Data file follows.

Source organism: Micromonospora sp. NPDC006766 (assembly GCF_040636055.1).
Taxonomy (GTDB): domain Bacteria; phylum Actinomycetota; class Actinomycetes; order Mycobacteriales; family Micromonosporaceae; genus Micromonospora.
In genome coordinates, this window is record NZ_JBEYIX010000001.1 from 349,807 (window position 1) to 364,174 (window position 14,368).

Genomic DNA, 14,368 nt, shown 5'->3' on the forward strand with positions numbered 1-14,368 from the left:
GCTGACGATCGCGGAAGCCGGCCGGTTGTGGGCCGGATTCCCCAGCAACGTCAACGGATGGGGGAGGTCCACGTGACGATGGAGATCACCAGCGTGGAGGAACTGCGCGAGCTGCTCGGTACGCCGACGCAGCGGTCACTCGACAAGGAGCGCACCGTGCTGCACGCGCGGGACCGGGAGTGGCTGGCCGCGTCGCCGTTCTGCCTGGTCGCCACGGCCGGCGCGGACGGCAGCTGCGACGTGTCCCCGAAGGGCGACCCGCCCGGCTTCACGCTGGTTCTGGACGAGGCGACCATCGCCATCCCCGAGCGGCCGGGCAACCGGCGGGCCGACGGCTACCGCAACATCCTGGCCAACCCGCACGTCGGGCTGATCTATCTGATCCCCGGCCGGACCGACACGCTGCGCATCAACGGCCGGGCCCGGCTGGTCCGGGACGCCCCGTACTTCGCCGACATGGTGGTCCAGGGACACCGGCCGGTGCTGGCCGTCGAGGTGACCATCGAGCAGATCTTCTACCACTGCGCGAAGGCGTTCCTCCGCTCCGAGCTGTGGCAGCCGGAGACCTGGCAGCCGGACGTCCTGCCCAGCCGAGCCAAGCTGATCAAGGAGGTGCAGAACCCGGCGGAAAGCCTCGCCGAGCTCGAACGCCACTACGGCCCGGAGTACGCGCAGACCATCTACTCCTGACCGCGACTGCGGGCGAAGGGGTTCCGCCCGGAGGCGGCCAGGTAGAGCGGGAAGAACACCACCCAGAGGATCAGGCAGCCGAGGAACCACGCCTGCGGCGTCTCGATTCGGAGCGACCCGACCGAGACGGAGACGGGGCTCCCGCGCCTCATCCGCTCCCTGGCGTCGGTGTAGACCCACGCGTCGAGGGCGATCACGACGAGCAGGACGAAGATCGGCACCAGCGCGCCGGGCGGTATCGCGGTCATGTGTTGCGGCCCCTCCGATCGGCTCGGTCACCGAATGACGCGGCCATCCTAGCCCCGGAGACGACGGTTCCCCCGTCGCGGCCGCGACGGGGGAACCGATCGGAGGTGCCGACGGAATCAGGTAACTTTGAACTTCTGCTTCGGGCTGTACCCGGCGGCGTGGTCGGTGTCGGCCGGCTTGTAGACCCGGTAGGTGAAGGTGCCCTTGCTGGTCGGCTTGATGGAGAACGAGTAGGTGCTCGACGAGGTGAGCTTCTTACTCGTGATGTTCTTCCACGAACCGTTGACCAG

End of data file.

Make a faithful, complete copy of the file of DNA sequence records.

Source organism: Micromonospora sp. NPDC006766 (assembly GCF_040636055.1).
Taxonomy (GTDB): domain Bacteria; phylum Actinomycetota; class Actinomycetes; order Mycobacteriales; family Micromonosporaceae; genus Micromonospora.
In genome coordinates, this window is record NZ_JBEYIX010000001.1 from 349,807 (window position 1) to 364,174 (window position 14,368).

Genomic DNA, 14,368 nt, shown 5'->3' on the forward strand with positions numbered 1-14,368 from the left:
GCTGACGATCGCGGAAGCCGGCCGGTTGTGGGCCGGATTCCCCAGCAACGTCAACGGATGGGGGAGGTCCACGTGACGATGGAGATCACCAGCGTGGAGGAACTGCGCGAGCTGCTCGGTACGCCGACGCAGCGGTCACTCGACAAGGAGCGCACCGTGCTGCACGCGCGGGACCGGGAGTGGCTGGCCGCGTCGCCGTTCTGCCTGGTCGCCACGGCCGGCGCGGACGGCAGCTGCGACGTGTCCCCGAAGGGCGACCCGCCCGGCTTCACGCTGGTTCTGGACGAGGCGACCATCGCCATCCCCGAGCGGCCGGGCAACCGGCGGGCCGACGGCTACCGCAACATCCTGGCCAACCCGCACGTCGGGCTGATCTATCTGATCCCCGGCCGGACCGACACGCTGCGCATCAACGGCCGGGCCCGGCTGGTCCGGGACGCCCCGTACTTCGCCGACATGGTGGTCCAGGGACACCGGCCGGTGCTGGCCGTCGAGGTGACCATCGAGCAGATCTTCTACCACTGCGCGAAGGCGTTCCTCCGCTCCGAGCTGTGGCAGCCGGAGACCTGGCAGCCGGACGTCCTGCCCAGCCGAGCCAAGCTGATCAAGGAGGTGCAGAACCCGGCGGAAAGCCTCGCCGAGCTCGAACGCCACTACGGCCCGGAGTACGCGCAGACCATCTACTCCTGACCGCGACTGCGGGCGAAGGGGTTCCGCCCGGAGGCGGCCAGGTAGAGCGGGAAGAACACCACCCAGAGGATCAGGCAGCCGAGGAACCACGCCTGCGGCGTCTCGATTCGGAGCGACCCGACCGAGACGGAGACGGGGCTCCCGCGCCTCATCCGCTCCCTGGCGTCGGTGTAGACCCACGCGTCGAGGGCGATCACGACGAGCAGGACGAAGATCGGCACCAGCGCGCCGGGCGGTATCGCGGTCATGTGTTGCGGCCCCTCCGATCGGCTCGGTCACCGAATGACGCGGCCATCCTAGCCCCGGAGACGACGGTTCCCCCGTCGCGGCCGCGACGGGGGAACCGATCGGAGGTGCCGACGGAATCAGGTAACTTTGAACTTCTGCTTCGGGCTGTACCCGGCGGCGTGGTCGGTGTCGGCCGGCTTGTAGACCCGGTAGGTGAAGGTGCCCTTGCTGGTCGGCTTGATGGAGAACGAGTAGGTGCTCGACGAGGTGAGCTTCTTACTCGTGATGTTCTTCCACGAACCGTTGACCAG